Consumption of soy-based infant formula may be associated with a higher rate of seizures in children with autism, according to new data.
The research, published in PLoS One, reveals a higher rate of seizures among children with autism who were fed infant formula containing soy protein when compared to milk protein.
Led by Cara Westmark from the University of Wisconsin-Madison, USA, the team explained that the investigation was sparked by mouse studies of a drug that, it was hoped, would inhibit seizures by blocking signals that excite nerve cells.
"It was pure serendipity that we happened to look at soy," Westmark noted.
Findings from an initial study on mice led the team to investigate the links between soy and seizures in a group of nearly 2,000 infants fed either dairy or soy based formula.
The findings showed that children with autism who were fed soy formula had 2.6 times as many febrile seizures as the children fed non-soy formula in the database. That means 4.2% of the soy group had a seizure associated with a fever, compared to 1.6% of the dairy group, said the team.
"Soy is a widespread ingredient in many food products and 25 percent of infant formulas are soy based, so this is something that needs to be studied," commented Westmark - who noted that the results of the study do not mean that autistic children who eat soy-based formula are going to develop seizures, and that the vast majority of infants in both dietary groups did not have seizures.
From mice to humans
The team's interest in soy and seizures came after they tried to simplify the initial mouse study by replacing the standard lab chow, which had a variable composition, with a diet containing purified ingredients. Unexpectedly, that diet reduced the rate of seizures by 50% compared to standard chow, said Westmark.
"We were intrigued that a dietary alteration was as effective as many medicines in reducing seizure incidence and wanted to pursue that finding," she explained. "We found that the main difference between the diets was the protein source. The standard diet was soy-based, while the purified diet was casein, or dairy, based."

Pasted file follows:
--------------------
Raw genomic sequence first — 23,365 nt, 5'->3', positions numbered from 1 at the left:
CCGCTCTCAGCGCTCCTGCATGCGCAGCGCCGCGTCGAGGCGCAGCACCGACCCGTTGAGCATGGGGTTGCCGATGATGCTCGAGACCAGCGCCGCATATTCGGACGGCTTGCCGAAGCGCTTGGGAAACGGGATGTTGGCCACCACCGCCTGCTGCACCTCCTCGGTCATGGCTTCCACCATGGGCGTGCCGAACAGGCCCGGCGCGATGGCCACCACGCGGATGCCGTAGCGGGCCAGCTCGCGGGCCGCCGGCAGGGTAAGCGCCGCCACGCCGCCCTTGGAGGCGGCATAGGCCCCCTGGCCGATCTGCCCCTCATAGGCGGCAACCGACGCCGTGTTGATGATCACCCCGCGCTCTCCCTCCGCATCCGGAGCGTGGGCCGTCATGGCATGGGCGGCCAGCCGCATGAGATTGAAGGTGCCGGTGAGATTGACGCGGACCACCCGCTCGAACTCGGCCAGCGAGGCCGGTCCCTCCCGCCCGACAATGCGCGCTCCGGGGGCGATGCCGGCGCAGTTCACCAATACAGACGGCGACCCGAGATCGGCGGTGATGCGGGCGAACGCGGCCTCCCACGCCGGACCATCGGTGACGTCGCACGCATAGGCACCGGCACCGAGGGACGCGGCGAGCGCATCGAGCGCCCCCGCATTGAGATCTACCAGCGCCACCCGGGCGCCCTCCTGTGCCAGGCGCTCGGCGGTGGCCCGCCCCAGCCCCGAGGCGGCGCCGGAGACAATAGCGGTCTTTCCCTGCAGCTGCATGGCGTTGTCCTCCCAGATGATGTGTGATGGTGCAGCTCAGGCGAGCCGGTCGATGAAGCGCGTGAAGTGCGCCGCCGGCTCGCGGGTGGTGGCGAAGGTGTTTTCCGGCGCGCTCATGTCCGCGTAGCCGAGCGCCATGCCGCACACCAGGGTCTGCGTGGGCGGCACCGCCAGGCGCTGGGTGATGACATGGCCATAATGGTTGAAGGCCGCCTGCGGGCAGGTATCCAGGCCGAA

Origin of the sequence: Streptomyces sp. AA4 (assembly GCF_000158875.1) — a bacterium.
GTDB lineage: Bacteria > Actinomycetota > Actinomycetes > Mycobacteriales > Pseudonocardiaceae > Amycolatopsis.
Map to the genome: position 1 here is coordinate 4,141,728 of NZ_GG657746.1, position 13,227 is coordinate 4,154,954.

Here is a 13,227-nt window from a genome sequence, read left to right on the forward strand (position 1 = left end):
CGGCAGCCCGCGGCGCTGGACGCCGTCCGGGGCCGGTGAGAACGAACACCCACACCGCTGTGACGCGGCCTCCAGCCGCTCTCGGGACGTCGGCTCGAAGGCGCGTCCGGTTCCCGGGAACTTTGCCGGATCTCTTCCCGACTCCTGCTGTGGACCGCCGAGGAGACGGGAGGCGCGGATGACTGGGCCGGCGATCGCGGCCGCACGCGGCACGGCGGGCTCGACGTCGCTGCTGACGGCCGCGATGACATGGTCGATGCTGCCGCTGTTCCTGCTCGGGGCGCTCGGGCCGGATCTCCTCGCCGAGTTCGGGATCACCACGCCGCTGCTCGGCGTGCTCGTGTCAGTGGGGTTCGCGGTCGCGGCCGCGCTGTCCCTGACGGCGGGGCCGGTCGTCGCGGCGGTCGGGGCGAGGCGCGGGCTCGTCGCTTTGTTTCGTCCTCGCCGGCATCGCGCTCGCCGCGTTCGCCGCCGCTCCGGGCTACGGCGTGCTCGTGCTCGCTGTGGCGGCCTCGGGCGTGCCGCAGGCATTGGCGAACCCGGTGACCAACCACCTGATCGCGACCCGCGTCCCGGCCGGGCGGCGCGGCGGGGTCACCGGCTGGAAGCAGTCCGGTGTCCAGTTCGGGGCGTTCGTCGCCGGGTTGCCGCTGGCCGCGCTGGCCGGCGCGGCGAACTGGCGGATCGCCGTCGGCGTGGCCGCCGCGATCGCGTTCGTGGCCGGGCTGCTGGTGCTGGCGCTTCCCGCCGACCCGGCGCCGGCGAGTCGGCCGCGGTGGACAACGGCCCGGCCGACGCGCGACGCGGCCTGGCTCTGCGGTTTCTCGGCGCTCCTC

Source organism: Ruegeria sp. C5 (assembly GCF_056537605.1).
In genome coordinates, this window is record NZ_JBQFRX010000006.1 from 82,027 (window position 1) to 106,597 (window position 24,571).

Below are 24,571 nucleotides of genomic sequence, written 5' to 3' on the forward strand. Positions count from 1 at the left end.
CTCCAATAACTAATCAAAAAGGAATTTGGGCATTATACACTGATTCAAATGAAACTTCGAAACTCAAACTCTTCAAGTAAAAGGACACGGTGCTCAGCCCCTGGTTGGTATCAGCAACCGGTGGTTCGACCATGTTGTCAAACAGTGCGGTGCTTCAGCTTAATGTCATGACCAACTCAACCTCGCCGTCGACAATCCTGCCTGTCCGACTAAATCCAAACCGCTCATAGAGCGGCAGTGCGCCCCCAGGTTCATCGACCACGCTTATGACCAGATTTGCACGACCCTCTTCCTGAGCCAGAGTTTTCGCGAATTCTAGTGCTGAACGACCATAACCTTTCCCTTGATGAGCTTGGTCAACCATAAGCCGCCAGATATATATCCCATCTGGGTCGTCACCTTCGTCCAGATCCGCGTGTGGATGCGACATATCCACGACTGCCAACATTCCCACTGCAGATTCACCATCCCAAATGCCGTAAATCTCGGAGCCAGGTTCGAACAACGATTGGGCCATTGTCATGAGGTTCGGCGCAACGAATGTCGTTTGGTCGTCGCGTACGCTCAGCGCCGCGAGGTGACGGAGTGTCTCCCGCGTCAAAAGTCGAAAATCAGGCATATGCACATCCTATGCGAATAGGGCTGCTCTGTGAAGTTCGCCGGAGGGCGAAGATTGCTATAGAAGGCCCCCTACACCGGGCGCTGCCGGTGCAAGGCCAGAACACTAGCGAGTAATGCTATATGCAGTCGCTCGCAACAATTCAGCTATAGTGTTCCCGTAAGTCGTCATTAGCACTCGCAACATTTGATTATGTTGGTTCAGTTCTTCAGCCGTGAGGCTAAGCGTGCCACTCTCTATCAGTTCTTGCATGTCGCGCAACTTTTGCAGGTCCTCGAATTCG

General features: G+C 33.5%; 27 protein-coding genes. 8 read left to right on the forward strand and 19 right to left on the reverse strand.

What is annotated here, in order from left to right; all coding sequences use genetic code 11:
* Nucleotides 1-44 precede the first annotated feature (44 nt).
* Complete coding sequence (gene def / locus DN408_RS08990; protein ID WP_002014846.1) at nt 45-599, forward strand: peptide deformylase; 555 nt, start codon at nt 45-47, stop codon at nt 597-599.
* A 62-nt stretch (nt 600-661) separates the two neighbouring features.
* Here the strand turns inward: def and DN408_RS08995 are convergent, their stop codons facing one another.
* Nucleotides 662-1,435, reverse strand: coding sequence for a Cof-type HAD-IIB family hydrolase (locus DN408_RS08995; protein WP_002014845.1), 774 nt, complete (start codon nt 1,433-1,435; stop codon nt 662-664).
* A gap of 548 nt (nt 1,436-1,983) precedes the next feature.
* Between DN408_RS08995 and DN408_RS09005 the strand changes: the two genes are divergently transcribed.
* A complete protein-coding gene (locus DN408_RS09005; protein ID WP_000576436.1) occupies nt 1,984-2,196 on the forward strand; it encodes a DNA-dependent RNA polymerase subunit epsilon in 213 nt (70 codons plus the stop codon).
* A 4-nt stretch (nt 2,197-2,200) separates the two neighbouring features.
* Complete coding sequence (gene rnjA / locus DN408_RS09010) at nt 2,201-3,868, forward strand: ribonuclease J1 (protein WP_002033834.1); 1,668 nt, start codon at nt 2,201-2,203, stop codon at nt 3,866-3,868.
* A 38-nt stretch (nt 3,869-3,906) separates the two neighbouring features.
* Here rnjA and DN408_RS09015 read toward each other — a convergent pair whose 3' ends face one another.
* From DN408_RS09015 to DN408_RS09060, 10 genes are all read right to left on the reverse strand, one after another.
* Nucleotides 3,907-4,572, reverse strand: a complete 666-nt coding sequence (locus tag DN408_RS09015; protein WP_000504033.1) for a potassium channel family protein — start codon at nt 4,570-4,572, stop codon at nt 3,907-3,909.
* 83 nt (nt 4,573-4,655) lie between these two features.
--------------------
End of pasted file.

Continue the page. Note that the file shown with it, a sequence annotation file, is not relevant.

Westmark then began to look for the effect in people, and decided to focus on infants who may consume nothing but formula. Knowing that people with autism have a higher rate of seizures, Westmark turned to a database from the Simons Foundation Autism Research Initiative (SFARI).
Using the SFARI database, the team analysed data from 1,949 children fed either soy-based of dairy-based formula.
"There was a 2.6-fold higher rate of febrile seizures, a 2.1-fold higher rate of epilepsy comorbidity and a 4-fold higher rate of simple partial seizures in the autistic children fed soy-based formula," revealed the team.
"No statistically significant associations were found with other outcomes including: IQ, age of seizure onset, infantile spasms and atonic, generalized tonic clonic, absence and complex partial seizures," they added.
The team also noted that the soy-seizure link reached borderline significance among boys, who comprised 87% of the children described in the database.
Westmark added that while the study has shown an association, there must be further clinical work to be sure of causation.
"We can say that we have a potential association between the use of soy-based formula and seizures in autistic children; we can't say that this is cause and effect," said Westmark.
"We were fortunate to be granted access to the SFARI database, but it was not set up to answer the questions we were asking."
Source: PLoS One
Published online ahead of print, doi: 10.1371/journal.pone.0080488
"Soy Infant Formula and Seizures in Children with Autism: A Retrospective Study"
Author: Cara J. Westmark